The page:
The tracks of a disco diva's tears

Billie Ray Martin has been a prima donna since she was two. She suffers for us all. By Glyn Brown
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The Independent Online
Interesting thing, the diva. Try as she may (though she usually doesn't) to deny such a description, the genuine article stands out a mile because drawing attention is a prime attribute. So, though Billie Ray Martin bats her black-lined lids and states with Teutonic hauteur, "I don't know and I don't care - that label's something people dump on me", she has the waiters in the restaurant where we meet genuflecting like drunken nine-pins. I persist: what is "diva" quality? After a beat, she relents. "It's dignity in the face of difficulty. And making a big personality out of it, which is why gay people love divas - is that thing recording? It's the fact that you have to make up a personality: you don't know who you are, so you invent an identity that's larger than the realities you deal with in everyday life."

Svelte but larger than life, the Hamburg-born Martin (not, of course, her real name) knows something about difficulty, but more about overcoming it. A cult figure for more than a decade, she first brought her swooping soul register and eclectic influences - Captain Beefheart and Aretha Franklin, Throbbing Gristle and Martha Reeves - to bear on the British club scene with her band Electribe 101. A debut album, a hit single - the eerily erotic "Talking with Myself", where her honeyed tones rubbed knowingly against an icy electronic backdrop - and then in 1992 Electribe imploded. There followed two years of penury ("I was literally starving," she sighs dramatically, peering from beneath her cloche) before a watershed show resulted in a major deal and songwriting with renewed vigour. The result is the new album Deadline for My Memories, an aching mix of lush electro dance beats and gospel-tinged, shattered-heart ballads ("Kraftwerk meets Phil Spector", as Martin puts it).

But career is not the only thing now resolved for the woman dubbed the Dietrich of disco. Pale as Buster Keaton and clad in existentialist black accessorised with bracelets big enough to floor Nancy Cunard, Martin relates a more personal epiphany. Deserted as a baby by a young mother who worked on Hamburg's notorious Reeperbahn and "wanted to be a rock 'n' roll chick" (she eventually secured a date with Gerry and the Pacemakers' bassist), Martin was raised by her grandparents but sustained a deep identity crisis. Some sense of self was established via singing, and prima donna status set in at the age of two. "What a brat! Because I didn't know who the hell I was, the only way my real soul would shine was when I was forcing everyone to listen to my tapes, which I did, probably boring them to tears."

Self-affirmation was not easily won this way. "You can't get more working- class than the background I come from, and I was always told, the stars on TV are better than us, and we... we are nobody, you are nobody. I would sing and even my father would laugh at me, so I'd go crazy - it's my dad, can't he hear what I'm trying to show him?"

In her own precocious effort to be a rock chick, Martin named her teddy bears after the Beatles. "I would sing to all of them, then cut up a piece of lace, stick it on my head like a veil and marry Paul. Always the same bloody teddy; eventually the springs burst and the head fell off." Which may have prefigured relationship dysfunction to come. Doomed love affairs figure large in Martin's lyrics, but her most traumatic ex is not disturbed by the inspiration he provides "because he didn't have any inner emotional life to speak of, so he wouldn't get it if it screamed in his face". She laughs, revealing very good teeth.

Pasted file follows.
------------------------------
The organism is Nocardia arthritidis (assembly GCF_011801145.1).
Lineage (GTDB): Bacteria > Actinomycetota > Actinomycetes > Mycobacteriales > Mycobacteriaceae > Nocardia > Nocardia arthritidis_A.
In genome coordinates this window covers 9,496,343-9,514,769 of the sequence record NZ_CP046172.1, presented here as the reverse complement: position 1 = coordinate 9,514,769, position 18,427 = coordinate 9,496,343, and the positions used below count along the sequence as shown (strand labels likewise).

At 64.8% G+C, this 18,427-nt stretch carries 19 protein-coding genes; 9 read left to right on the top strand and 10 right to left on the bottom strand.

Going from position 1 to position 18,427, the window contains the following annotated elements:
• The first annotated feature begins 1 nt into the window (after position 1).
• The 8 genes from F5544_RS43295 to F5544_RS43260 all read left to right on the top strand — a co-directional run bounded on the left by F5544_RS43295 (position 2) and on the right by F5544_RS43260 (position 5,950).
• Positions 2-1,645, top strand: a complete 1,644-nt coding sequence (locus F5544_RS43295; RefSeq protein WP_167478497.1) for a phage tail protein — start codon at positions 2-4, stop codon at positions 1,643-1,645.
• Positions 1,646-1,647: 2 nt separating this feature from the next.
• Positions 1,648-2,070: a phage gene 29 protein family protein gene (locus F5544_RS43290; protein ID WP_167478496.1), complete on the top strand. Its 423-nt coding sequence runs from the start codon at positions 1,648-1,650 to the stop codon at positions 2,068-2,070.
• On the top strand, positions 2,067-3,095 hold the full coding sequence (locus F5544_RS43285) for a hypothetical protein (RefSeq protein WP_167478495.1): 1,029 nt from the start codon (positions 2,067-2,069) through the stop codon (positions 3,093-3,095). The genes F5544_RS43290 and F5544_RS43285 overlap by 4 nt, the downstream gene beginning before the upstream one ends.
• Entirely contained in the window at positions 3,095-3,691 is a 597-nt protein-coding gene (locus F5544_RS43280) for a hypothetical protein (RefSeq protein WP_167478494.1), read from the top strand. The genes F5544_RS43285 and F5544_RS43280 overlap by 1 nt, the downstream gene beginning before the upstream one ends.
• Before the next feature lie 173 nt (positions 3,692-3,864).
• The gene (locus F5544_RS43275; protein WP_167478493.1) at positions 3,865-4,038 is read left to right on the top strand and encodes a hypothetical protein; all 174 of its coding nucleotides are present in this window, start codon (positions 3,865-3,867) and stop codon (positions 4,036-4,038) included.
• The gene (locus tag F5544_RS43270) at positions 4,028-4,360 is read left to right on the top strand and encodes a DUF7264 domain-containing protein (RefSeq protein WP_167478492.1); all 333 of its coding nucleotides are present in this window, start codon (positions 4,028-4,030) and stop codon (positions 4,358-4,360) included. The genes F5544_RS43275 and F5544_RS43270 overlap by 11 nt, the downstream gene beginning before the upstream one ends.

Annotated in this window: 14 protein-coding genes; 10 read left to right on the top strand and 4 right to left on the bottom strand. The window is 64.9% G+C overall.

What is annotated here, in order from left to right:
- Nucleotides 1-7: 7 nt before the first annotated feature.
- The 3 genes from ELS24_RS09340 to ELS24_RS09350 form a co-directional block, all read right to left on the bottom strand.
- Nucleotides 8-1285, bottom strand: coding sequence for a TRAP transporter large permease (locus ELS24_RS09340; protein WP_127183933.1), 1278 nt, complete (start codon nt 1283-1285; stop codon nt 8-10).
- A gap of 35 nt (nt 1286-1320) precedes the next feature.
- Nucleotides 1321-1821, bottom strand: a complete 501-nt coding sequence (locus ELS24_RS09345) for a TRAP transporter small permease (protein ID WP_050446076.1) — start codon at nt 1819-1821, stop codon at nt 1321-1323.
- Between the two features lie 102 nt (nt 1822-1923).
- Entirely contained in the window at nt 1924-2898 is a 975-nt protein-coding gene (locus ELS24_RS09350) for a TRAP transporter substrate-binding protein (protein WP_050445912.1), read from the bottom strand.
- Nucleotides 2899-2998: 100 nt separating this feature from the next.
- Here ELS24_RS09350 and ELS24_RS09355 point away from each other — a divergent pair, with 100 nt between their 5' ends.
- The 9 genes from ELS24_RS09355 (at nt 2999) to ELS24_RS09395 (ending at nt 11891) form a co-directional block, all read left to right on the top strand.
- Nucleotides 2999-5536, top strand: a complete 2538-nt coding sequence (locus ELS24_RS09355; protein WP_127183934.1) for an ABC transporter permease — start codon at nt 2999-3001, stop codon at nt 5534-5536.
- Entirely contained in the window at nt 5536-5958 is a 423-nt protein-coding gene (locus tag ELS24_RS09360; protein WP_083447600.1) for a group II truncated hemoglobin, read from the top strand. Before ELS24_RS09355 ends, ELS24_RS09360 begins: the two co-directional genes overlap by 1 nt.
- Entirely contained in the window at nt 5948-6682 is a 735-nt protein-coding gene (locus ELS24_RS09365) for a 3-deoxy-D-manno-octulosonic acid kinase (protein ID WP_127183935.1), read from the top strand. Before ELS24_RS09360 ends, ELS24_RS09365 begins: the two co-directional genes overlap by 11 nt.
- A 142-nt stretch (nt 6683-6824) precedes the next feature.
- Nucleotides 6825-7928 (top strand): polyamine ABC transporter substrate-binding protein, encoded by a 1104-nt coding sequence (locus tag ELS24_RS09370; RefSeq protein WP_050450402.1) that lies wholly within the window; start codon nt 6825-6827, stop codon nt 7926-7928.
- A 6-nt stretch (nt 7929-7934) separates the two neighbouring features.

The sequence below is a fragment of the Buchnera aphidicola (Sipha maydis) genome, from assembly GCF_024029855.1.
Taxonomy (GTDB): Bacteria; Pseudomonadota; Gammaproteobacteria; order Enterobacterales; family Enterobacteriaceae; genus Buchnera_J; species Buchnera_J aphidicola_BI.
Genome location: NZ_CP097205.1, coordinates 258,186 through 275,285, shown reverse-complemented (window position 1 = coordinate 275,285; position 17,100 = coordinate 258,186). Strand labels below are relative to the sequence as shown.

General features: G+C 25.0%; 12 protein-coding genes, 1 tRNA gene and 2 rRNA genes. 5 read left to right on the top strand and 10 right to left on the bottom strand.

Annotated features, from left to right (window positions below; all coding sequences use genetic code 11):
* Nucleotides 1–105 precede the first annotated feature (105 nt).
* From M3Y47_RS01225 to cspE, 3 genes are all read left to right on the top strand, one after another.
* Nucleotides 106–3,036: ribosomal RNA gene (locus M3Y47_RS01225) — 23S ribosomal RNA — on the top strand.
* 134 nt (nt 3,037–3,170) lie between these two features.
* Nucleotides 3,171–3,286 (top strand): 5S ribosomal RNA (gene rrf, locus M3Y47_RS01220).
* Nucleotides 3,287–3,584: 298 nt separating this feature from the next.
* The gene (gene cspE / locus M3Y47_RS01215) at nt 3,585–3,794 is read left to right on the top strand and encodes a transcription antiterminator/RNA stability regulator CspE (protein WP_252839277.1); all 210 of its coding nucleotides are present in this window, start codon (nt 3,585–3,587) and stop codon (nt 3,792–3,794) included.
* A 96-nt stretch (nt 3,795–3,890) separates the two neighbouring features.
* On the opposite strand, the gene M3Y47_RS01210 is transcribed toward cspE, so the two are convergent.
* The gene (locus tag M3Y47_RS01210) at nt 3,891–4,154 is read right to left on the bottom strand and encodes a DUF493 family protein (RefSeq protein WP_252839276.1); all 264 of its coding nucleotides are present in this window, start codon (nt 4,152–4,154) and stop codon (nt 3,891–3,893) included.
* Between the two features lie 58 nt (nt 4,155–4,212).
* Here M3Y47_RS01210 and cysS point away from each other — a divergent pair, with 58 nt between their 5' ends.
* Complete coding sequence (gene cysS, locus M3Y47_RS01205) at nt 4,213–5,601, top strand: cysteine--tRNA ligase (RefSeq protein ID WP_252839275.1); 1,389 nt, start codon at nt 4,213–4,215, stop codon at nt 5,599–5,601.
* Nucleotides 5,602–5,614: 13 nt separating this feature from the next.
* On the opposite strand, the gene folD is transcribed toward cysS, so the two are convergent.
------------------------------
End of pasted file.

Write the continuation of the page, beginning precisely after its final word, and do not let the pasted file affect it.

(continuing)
The happy ending to our story is that fairly recently the parental rift was healed and the singer is now in touch with her mother. It was a move not unconnected with Martin's spiritual rebirth, a gradual process involving Transcendental Meditation and only partly sparked "by seeing that Tina Turner movie where she meditates, then goes and kicks Ike's head in". Songwriting, though, remains the best therapy. Martin frequently cries when she writes; friends, affected by her melodies, call her up weeping ("one broke down in tears while he was Hoovering"); even hacks are not immune. "Yesterday a journalist from Singapore said 'True Moments of My World' made him cry for three hours." Ask if she's a depressive and a certain froideur becomes evident in the German husk laced with London vernacular. "Ach, that's really boring. The same as Bjork being called a weirdo - it's actually racist this, know what I mean?" Despite the hurdles of her past, or perhaps because of them, Martin in person is, it must be said, upbeat.

In her moment of deepest, deal-less crisis, she was told her voice has healing qualities, and now interprets any tears her lyrics elicit as cathartic. "I would never call myself unique or special, but the healing power of music is one of the most powerful, and I fit in there somehow."

A more intimate source of comfort is a certain recurring dream. "There I am with Clint Eastwood in Madonna's pool trying to go for a swim and snogging as we do it, but these huge ships - I come from Hamburg harbour - are coming toward us. So Clint goes, 'I'll take you away from all this,' and we get out and walk into the sunset. Clint, to me, is a symbol of longevity, and someone whose life is plain sailing..."

A stranger to subtlety perhaps, but candour, enigma and bravura performance is a rare blend in a pop star. Which may be why Billie Ray Martin is a diva.

n Billie Ray Martin plays the Ministry of Sound, London SE1 (0171-378 6528) this Saturday

n 'Deadline for My Memories' is released by EastWest on 22 Jan

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